Every year, my rental dropped as I renewed the tenancy agreements. To give you an idea of the scale, my first apartment I bought in early 2010 commanded a rental of $2,750 a month. By 2017, this had fallen to $2,200 per month. At the same time, my monthly bank repayments had gone up from $1,290 to $1,638. Throw in property agent fees (1/2 month rent), property tax ($1620), monthly maintenance fees ($282), 1-2 weeks vacancy a year when switching over tenants and the odd repair fee, by 2017 I was only breaking even. Do note, my monthly bank repayments were on my original purchase price of $630,000. I sold it for $765,000 in early 2018, so if I just increased the monthly bank repayments proportionately, the new owner is likely paying about $2,000 a month. This is the best case scenario, as loan limits (% of property price, length of loan) have become more stringent as well. With interest rates on the rise, this equation is only going to get worse.
It is likely that anyone who purchases a new property at today's prices is unable to cover the costs of the property with just the rental alone. So instead of getting a monthly stream of passive income, the owners are effectively getting an additional expenditure. Sure, part of the money goes to paying off the principal amount and is not technically lost, but this is locked up and not usable for other investments unless you refinance your property.
Property cooling measures
The government has consistently maintained that it thinks the property market is over-heated and has taken concrete steps in the form of property market cooling measures each time the property price index shows a continuation of the uptrend. We can fully expect the government to consistently implement more measures to prevent the property market prices from increasing much further.
It is clear that any removal of property cooling measures would be interpreted as a sign that the government is easing it's stance. This would cause the property prices to spike up, as there are many investors waiting in the wings to jump in. The government knows this too, evident from their careful announcement of adjustments to some measures a few years back, so there is almost no chance for the government to remove the cooling measures unless there is a significant drop in property prices across the board.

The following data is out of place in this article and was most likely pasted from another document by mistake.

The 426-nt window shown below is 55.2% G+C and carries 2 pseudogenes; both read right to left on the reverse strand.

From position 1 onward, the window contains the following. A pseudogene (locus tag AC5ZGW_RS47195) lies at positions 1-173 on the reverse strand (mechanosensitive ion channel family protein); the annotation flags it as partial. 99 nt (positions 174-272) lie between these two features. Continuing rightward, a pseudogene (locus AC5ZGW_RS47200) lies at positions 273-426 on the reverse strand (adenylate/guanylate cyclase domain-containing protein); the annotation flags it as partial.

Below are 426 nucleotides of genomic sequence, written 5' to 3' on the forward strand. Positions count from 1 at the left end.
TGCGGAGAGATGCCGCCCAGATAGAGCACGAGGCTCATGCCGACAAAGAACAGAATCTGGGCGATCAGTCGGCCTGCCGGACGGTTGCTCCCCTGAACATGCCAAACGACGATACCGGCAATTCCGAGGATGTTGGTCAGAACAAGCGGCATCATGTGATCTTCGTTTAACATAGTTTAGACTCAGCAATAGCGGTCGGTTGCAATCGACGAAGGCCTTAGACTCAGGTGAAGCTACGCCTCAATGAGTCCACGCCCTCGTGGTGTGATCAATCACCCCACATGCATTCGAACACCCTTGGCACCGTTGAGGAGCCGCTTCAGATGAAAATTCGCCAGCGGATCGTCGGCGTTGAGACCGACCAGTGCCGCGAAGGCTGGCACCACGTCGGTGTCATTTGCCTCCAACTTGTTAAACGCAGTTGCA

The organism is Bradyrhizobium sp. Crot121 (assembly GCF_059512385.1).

Possible over supply
This topic has been discussed at length in the local media recently, with several articles like this CNA article and this more recent Today article, pointing to the large existing supply of unsold units and uncompleted units about to come online. According to URA statistics (Q3 2015, Q3 2018), there has been a steady rise in the vacancy rate from 2010 to 2015, but it seems to have been stabilizing in the more recent years, likely due to the impact of the property cooling measures. Even if you are not convinced there will be an oversupply of units, there is certainly no chance of an upside in property prices caused by a shortage of units.
The property cooling measure that makes foreigners pay a flat 20% tax has kept most foreign buyers away, so most of the demand is local organic demand. If you have a look at the vacancy rates, you can clearly see that the vacancy rates for OCR, which is the typical sector for HDB upgraders, is dropping. The vacancy rates for the CCR and RCR, the regions usually purchased by foreginers, is holding steady and increasing respectively.